Iran: Women burn hijabs, chop off hair to protest against ‘morality’ police after Mahsa Amini's death
In a series of tweets, Alinejad shared another video on her Twitter handle and said that the "brave women" stormed the streets on the second day and chanted "Don't be afraid, we are all united.
A slew of protests erupted in Iran on Sunday over the death of Mahsa Amini, a 22-year-old woman, following her detention by the country's morality police as women protesters cut their hair and burnt hijabs to protest against the mandatory veiling of women, media reports said.
Masih Alinejad, an Iranian journalist and activist on her social media account shared a video of women cutting their hair and wrote, "Iranian women show their anger by cutting their hair and burning their hijab to protest against the killing of #Mahsa_Amini by hijab police."
"From the age of 7 if we don't cover our hair we won't be able to go to school or get a job. We are fed up with this gender apartheid regime," she added.
In another tweet, an Iranian journalist shared the visuals from the Tehran University and said that the students joined the protest against the killing of Mahsa Amini by "hijab police". She also said that the Iranians were outraged.
"Yesterday the security forces opened fire at protesters in Saghez city but now Tehran joined the protest," Alinejad said in a tweet.
In a series of tweets, Alinejad shared another video on her Twitter handle and said that the "brave women" stormed the streets on the second day and chanted "Don't be afraid, we are all united." She also informed that the security forces opened fire at protesters and injured some of them but this doesn't stop the people from raising their voices against the wrongdoing.
As per Al Jazeera, Mahsa Amini, 22, was on a visit to Tehran with her family when she was detained by the specialist police unit. After a while, she suffered a heart attack and was immediately taken to hospital with the cooperation of the emergency services.
"Unfortunately, she died and her body was transferred to the medical examiner's office," state television said on Friday, reported Al Jazeera. The announcement came a day after Tehran police confirmed Amini had been detained with other women for "instruction" about the rules.
Human rights activists who have spoken to the family said the police grabbed Amini and forced her inside a police vehicle, CNN reported quoting IranWire. Her brother, Kiarash, intervened however the police told him that they are taking his sister to the police station for one hour of "re-education."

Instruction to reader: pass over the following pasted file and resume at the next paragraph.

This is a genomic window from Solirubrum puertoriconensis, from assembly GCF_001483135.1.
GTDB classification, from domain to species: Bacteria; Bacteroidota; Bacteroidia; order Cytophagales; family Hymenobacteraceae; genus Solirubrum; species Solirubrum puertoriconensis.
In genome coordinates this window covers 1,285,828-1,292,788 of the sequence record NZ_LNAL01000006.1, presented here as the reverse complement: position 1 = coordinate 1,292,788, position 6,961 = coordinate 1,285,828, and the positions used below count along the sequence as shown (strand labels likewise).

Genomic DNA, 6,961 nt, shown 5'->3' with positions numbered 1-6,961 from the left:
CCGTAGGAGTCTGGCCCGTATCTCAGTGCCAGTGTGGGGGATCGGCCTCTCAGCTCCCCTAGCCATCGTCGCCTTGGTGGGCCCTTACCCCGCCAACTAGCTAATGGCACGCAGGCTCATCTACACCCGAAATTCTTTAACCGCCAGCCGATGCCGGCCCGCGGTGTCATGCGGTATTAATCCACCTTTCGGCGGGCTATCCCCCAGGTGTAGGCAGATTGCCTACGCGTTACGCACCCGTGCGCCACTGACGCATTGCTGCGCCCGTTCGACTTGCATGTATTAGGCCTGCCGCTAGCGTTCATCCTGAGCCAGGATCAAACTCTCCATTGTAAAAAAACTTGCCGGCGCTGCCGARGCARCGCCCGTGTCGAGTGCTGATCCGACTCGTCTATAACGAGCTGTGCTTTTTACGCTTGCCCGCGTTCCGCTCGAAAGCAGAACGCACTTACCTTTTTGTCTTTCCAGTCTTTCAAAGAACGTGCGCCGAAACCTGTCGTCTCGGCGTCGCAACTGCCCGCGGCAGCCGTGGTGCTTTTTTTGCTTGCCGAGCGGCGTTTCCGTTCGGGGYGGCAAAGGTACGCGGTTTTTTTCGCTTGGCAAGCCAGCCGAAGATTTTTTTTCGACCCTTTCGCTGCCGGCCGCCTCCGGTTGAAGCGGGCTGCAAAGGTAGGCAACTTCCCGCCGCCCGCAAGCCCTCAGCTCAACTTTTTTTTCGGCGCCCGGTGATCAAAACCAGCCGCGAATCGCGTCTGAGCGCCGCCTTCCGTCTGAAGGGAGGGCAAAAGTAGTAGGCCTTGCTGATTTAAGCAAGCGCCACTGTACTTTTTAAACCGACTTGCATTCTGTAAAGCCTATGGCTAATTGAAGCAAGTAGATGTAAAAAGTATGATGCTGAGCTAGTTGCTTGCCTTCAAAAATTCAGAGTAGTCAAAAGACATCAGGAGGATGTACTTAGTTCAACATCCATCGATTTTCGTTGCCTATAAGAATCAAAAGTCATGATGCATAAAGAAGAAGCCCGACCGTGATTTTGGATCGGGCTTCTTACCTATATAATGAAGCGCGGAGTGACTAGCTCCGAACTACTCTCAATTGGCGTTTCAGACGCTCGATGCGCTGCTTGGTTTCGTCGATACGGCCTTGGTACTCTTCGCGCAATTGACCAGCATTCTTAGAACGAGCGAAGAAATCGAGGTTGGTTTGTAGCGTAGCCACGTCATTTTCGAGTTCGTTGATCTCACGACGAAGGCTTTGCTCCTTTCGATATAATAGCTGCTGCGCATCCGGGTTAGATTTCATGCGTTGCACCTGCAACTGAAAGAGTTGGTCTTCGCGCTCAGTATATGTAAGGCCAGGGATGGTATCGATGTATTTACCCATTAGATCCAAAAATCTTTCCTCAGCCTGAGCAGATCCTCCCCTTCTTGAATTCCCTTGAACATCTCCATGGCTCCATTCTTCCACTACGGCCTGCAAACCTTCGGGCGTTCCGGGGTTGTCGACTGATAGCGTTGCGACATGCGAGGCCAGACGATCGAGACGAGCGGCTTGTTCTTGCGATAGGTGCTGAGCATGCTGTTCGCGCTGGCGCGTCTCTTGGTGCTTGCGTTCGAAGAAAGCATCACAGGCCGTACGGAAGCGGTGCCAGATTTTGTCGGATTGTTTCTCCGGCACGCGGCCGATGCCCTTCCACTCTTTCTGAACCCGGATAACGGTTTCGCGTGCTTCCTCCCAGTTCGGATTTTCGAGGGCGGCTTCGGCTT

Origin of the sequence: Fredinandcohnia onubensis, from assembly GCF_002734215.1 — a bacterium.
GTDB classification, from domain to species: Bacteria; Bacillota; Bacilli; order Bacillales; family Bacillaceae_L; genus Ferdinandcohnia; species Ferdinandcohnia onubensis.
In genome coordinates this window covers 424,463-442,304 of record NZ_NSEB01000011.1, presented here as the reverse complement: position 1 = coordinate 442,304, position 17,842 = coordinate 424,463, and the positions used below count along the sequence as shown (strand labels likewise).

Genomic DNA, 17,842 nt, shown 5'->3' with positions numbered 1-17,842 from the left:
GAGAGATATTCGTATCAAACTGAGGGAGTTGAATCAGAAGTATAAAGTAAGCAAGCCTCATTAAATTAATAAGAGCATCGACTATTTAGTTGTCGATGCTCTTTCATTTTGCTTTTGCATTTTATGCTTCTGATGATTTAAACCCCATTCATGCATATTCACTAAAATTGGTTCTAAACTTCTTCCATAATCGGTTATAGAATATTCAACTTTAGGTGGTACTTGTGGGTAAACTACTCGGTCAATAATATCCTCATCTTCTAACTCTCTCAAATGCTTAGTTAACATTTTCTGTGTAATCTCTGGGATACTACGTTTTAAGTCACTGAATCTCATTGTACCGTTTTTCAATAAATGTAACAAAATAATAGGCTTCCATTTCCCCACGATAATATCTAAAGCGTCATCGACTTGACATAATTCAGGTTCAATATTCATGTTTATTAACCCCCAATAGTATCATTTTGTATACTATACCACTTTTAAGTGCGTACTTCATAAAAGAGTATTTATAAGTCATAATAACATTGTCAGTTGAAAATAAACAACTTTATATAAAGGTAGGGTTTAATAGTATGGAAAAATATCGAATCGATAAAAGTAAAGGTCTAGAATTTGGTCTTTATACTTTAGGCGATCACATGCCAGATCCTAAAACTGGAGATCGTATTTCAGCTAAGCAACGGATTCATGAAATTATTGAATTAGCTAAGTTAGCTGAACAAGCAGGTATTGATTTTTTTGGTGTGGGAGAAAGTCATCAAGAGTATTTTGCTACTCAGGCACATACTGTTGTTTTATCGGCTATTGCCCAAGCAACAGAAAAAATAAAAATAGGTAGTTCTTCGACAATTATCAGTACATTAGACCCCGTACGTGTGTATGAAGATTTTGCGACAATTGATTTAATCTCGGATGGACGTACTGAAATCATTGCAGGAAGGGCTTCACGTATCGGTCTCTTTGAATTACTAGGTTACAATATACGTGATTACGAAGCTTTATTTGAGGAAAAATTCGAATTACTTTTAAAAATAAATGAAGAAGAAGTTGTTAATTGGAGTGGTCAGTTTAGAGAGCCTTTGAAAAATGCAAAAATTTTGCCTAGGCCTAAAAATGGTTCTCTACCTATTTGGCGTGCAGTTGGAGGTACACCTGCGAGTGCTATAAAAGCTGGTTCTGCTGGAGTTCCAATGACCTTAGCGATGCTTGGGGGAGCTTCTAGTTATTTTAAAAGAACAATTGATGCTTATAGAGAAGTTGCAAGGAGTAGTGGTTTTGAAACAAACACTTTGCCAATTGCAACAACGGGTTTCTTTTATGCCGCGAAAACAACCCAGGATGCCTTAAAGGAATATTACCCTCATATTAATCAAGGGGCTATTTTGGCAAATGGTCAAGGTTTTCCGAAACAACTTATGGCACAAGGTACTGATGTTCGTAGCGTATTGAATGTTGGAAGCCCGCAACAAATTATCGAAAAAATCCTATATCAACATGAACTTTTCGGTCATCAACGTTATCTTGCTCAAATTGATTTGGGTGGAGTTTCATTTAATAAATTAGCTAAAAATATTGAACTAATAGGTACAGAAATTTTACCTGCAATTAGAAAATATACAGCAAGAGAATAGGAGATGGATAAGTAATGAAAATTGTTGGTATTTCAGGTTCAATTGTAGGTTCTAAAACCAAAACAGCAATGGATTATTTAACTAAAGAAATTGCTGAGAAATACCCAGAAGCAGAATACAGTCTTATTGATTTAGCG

Her brother waited outside the police station for her to be released however an ambulance pulled up and took his sister to the hospital. "The woman was sent to a Greater Tehran police precinct for guidance and education when suddenly, in the presence of other people, she had a heart attack," the police said, reported CNN quoting state media.
Questioning the version of events given by police, Mahsa's family said that she was normal with no pre-existing heart conditions.
Human rights organisation Amnesty International said, "The circumstances leading to the suspicious death in custody of 22-year-old young woman Mahsa Amini, which include allegations of torture and other ill-treatment in custody, must be criminally investigated."
"The so-called 'morality police' in Tehran arbitrarily arrested her three days before her death while enforcing the country's abusive, degrading and discriminatory forced veiling laws. All agents and officials responsible must face justice," it added.
Following the incident that sparked fury on social media, Iranian President Ebrahim Raisi ordered the interior minister to open an inquiry into the case. Several lawmakers said they would raise the case in parliament, while the judiciary said it would form a special task force to investigate, reported Al Jazeera.
Amini's death comes amid growing controversy both inside and outside Iran over the conduct of the morality police, known formally as the Gasht-e Ershad (Guidance Patrol). The mandatory dress code, which applies to all nationalities and religions, not just Iranian Muslims, requires women to conceal their hair and neck with a headscarf, reported Al Jazeera.
Over the decades, women have increasingly pushed back, particularly in the big cities, wearing their headscarves far back on their heads to reveal their hair.